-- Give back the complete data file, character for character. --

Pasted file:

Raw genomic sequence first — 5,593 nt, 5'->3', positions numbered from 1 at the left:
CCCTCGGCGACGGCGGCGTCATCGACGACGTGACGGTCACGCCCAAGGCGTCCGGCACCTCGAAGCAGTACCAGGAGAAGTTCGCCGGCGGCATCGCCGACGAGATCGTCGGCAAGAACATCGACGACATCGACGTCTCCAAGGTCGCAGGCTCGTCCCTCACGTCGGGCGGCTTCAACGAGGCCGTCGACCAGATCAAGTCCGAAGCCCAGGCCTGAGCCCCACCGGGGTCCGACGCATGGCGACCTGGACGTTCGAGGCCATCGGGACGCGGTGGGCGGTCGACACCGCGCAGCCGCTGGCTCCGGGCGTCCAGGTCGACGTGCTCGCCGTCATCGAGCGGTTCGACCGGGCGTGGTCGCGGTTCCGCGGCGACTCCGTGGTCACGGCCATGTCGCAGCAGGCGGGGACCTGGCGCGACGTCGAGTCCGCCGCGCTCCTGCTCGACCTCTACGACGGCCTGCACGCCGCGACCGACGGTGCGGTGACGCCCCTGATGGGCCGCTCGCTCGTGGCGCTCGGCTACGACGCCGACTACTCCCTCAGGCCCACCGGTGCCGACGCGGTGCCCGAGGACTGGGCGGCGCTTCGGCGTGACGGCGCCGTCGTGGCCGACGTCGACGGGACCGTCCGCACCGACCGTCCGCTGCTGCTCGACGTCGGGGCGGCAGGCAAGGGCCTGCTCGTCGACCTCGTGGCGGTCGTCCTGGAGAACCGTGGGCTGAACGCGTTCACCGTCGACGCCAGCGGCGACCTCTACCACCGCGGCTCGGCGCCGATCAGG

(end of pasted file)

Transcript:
Raw genomic sequence first — 5,593 nt, 5'->3', positions numbered from 1 at the left:
CCCTCGGCGACGGCGGCGTCATCGACGACGTGACGGTCACGCCCAAGGCGTCCGGCACCTCGAAGCAGTACCAGGAGAAGTTCGCCGGCGGCATCGCCGACGAGATCGTCGGCAAGAACATCGACGACATCGACGTCTCCAAGGTCGCAGGCTCGTCCCTCACGTCGGGCGGCTTCAACGAGGCCGTCGACCAGATCAAGTCCGAAGCCCAGGCCTGAGCCCCACCGGGGTCCGACGCATGGCGACCTGGACGTTCGAGGCCATCGGGACGCGGTGGGCGGTCGACACCGCGCAGCCGCTGGCTCCGGGCGTCCAGGTCGACGTGCTCGCCGTCATCGAGCGGTTCGACCGGGCGTGGTCGCGGTTCCGCGGCGACTCCGTGGTCACGGCCATGTCGCAGCAGGCGGGGACCTGGCGCGACGTCGAGTCCGCCGCGCTCCTGCTCGACCTCTACGACGGCCTGCACGCCGCGACCGACGGTGCGGTGACGCCCCTGATGGGCCGCTCGCTCGTGGCGCTCGGCTACGACGCCGACTACTCCCTCAGGCCCACCGGTGCCGACGCGGTGCCCGAGGACTGGGCGGCGCTTCGGCGTGACGGCGCCGTCGTGGCCGACGTCGACGGGACCGTCCGCACCGACCGTCCGCTGCTGCTCGACGTCGGGGCGGCAGGCAAGGGCCTGCTCGTCGACCTCGTGGCGGTCGTCCTGGAGAACCGTGGGCTGAACGCGTTCACCGTCGACGCCAGCGGCGACCTCTACCACCGCGGCTCGGCGCCGATCAGG